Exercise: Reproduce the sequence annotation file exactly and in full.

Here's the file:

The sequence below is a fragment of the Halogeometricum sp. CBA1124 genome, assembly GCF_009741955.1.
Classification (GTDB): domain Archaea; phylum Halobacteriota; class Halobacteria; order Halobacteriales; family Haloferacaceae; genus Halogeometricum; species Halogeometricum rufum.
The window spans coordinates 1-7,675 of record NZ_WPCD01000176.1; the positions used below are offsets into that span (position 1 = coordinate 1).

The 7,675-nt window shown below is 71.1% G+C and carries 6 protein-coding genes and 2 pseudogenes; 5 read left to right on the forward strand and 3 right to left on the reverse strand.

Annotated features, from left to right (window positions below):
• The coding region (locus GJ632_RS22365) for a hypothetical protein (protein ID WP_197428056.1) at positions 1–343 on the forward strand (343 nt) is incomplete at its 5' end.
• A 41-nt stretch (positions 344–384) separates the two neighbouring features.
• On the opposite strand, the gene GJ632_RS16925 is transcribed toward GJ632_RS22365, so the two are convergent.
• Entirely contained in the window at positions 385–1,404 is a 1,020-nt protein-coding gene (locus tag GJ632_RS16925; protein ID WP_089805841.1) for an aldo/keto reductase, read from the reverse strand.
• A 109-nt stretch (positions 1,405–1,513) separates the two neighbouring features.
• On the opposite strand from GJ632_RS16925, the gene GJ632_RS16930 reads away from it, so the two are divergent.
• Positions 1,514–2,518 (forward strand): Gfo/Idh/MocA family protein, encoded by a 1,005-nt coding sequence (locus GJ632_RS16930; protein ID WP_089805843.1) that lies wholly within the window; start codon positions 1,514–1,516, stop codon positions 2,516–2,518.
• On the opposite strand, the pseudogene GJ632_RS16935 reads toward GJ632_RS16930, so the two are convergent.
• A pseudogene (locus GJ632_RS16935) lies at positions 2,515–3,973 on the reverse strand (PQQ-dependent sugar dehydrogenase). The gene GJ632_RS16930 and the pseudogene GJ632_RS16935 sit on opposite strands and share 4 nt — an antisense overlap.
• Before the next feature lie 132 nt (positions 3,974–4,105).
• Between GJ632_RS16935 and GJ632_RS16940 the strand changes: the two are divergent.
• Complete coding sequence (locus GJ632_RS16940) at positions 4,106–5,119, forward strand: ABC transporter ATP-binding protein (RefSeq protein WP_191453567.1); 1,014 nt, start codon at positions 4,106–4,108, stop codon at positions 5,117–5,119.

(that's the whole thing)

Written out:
The sequence below is a fragment of the Halogeometricum sp. CBA1124 genome, assembly GCF_009741955.1.
Classification (GTDB): domain Archaea; phylum Halobacteriota; class Halobacteria; order Halobacteriales; family Haloferacaceae; genus Halogeometricum; species Halogeometricum rufum.
The window spans coordinates 1-7,675 of record NZ_WPCD01000176.1; the positions used below are offsets into that span (position 1 = coordinate 1).

The 7,675-nt window shown below is 71.1% G+C and carries 6 protein-coding genes and 2 pseudogenes; 5 read left to right on the forward strand and 3 right to left on the reverse strand.

Annotated features, from left to right (window positions below):
• The coding region (locus GJ632_RS22365) for a hypothetical protein (protein ID WP_197428056.1) at positions 1–343 on the forward strand (343 nt) is incomplete at its 5' end.
• A 41-nt stretch (positions 344–384) separates the two neighbouring features.
• On the opposite strand, the gene GJ632_RS16925 is transcribed toward GJ632_RS22365, so the two are convergent.
• Entirely contained in the window at positions 385–1,404 is a 1,020-nt protein-coding gene (locus tag GJ632_RS16925; protein ID WP_089805841.1) for an aldo/keto reductase, read from the reverse strand.
• A 109-nt stretch (positions 1,405–1,513) separates the two neighbouring features.
• On the opposite strand from GJ632_RS16925, the gene GJ632_RS16930 reads away from it, so the two are divergent.
• Positions 1,514–2,518 (forward strand): Gfo/Idh/MocA family protein, encoded by a 1,005-nt coding sequence (locus GJ632_RS16930; protein ID WP_089805843.1) that lies wholly within the window; start codon positions 1,514–1,516, stop codon positions 2,516–2,518.
• On the opposite strand, the pseudogene GJ632_RS16935 reads toward GJ632_RS16930, so the two are convergent.
• A pseudogene (locus GJ632_RS16935) lies at positions 2,515–3,973 on the reverse strand (PQQ-dependent sugar dehydrogenase). The gene GJ632_RS16930 and the pseudogene GJ632_RS16935 sit on opposite strands and share 4 nt — an antisense overlap.
• Before the next feature lie 132 nt (positions 3,974–4,105).
• Between GJ632_RS16935 and GJ632_RS16940 the strand changes: the two are divergent.
• Complete coding sequence (locus GJ632_RS16940) at positions 4,106–5,119, forward strand: ABC transporter ATP-binding protein (RefSeq protein WP_191453567.1); 1,014 nt, start codon at positions 4,106–4,108, stop codon at positions 5,117–5,119.